14 November 2014
A special event is taking place at Queen Mary University of London this month (24 Nov) to invite potential PhD students to come and meet teams from both the Faculty of Humanities and Social Sciences and the Faculty of Science and Engineering.
Staff from the School of Geography – ranked joint first in the UK for the quality of its research – will be on hand during the evening along with current students to help visitors explore the possibilities of joining its internationally-renowned research groups.
PhD students come to the School of Geography from all walks of life and study a wide range of topics. From quantifying Quaternary climate change to exploring the lives of migrant workers in London; undertaking hydromorphological river assessment to engaging in collaborative research with museums, and more, research reflects the specialisms across the School which are set into four themes:
“Particularly significant is our collaborative work with national and international, governmental and non-governmental agencies, to shape policies and have an impact beyond the university,” said Professor Geraldene Wharton, Director of Graduate Studies in the School of Geography.
“Opportunities to undertake funded PhD research with us come in numerous routes – from QMUL Principal’s College Studentships to those provided by the Economic and Social Research Council (ESRC), Arts and Humanities Research Council (AHRC), Natural Environment Research Council (NERC) and also the Erasmus Mundus SMART doctoral programme,” she added. “The School – which currently has 70 PhD students – attracts the very best candidates, and our research students are an integral part of our research culture. They travel worldwide to explore a diverse range of topics and many go on to research careers in academia and beyond.”
PhD student Cecilie Sachs Olsen, for example, has just returned from a month in Switzerland and Germany where she deployed an artist collective called zURBS, which she set up with like-minded researchers, to put on a series of workshops for local people, businesses and policy makers. Together, they explored the ways in which different generations and groups perceive the cities in which they live and she encouraged them to think about how, through art, these places could be different in the future.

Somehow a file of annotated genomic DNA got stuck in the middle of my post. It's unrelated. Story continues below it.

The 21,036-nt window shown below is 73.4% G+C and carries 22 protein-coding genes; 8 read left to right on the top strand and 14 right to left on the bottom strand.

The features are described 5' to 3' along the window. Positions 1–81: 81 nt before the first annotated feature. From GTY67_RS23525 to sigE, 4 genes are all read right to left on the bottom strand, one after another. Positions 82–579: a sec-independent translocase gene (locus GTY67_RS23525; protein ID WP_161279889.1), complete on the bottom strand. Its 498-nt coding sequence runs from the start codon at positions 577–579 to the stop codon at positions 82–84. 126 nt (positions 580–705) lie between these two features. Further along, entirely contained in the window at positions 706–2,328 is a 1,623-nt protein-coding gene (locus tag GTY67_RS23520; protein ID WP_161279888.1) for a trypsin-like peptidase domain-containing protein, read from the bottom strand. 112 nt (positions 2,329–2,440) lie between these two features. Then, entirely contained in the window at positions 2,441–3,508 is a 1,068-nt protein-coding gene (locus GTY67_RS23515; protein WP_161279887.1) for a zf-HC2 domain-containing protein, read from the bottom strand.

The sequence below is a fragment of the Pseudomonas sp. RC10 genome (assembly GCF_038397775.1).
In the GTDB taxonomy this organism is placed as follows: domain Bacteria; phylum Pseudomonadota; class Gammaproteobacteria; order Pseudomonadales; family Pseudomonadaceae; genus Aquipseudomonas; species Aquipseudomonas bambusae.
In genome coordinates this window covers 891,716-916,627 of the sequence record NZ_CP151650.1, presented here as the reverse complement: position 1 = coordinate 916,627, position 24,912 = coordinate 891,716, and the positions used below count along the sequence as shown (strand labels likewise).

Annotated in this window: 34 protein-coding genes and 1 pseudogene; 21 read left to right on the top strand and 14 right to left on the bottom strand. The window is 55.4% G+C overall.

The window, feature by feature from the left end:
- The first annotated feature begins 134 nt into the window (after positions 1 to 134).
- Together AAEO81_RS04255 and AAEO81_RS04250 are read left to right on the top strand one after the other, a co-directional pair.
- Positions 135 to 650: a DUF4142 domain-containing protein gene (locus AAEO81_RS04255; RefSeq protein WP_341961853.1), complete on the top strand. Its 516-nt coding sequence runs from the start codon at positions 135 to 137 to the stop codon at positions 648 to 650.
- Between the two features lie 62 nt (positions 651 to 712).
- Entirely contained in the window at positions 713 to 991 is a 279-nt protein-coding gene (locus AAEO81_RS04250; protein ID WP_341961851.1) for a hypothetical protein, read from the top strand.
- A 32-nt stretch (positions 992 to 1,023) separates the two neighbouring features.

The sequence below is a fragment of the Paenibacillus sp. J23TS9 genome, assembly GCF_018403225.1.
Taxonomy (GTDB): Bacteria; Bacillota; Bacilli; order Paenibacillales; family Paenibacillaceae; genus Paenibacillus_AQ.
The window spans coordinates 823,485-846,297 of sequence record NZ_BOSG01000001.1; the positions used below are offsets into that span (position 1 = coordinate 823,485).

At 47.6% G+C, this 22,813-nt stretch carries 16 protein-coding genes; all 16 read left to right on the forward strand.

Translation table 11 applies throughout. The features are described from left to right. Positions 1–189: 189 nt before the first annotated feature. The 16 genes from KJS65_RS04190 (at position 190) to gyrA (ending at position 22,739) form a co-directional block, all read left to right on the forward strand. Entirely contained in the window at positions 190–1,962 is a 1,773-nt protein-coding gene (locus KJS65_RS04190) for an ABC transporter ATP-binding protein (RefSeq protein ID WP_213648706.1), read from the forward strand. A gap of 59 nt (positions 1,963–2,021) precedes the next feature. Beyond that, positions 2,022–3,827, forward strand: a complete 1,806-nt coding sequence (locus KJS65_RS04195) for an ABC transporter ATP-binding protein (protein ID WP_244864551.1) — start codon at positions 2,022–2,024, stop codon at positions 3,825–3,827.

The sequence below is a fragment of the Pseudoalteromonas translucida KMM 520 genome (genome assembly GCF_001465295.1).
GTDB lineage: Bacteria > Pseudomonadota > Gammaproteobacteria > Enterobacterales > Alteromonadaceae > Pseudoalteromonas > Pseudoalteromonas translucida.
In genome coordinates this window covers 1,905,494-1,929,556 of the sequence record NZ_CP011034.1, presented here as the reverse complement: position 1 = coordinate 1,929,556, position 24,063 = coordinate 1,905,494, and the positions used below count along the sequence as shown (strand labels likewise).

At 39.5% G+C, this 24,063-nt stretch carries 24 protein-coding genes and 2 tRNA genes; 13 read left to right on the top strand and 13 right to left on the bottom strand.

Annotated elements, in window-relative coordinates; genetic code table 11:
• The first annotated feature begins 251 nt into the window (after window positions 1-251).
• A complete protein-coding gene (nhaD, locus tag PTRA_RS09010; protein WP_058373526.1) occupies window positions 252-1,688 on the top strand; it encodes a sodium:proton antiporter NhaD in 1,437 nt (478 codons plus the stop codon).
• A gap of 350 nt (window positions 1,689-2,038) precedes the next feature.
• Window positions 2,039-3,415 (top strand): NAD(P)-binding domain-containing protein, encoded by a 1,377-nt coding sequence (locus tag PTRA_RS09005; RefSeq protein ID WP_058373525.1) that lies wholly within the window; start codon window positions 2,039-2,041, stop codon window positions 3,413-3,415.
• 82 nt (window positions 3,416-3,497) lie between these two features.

“My interest in the link between socially engaged artistic practice and urban space positioned me in a place in-between theory and practice. zURBS believes the potential of re-thinking our surroundings is not a privilege of urban planners or architects, but something we all are capable of,” Cecilie said. “I wanted to explore this field further in my PhD, and found that the intersection between art and geography would provide an interdisciplinary terrain that questions methodologies and terminologies. I think the School of Geography at Queen Mary is the perfect place for me to go about such an undertaking, with colleagues such as my supervisor Dr David Pinder constantly expanding the field of geography into artistic realms, and the general openness for interdisciplinary collaborations allowing me to be cross supervised by the School of English and Drama too.”
Queen Mary is one of the 24 leading UK research-intensive universities in the Russell Group whose members are committed to maintaining the very best research, an outstanding teaching and learning experience, excellent graduate employability and unrivalled links with business and the public sector. Some 89 per cent of QMUL students said the quality of postgraduate teaching and learning met or exceeded their expectations in the most recent Postgraduate Taught Experience Survey 2012.
Book now to come along to the postgraduate research open evening on Monday 24th November from 4.30pm at The Octagon, Mile End Campus, Mile End Road, E1 4NS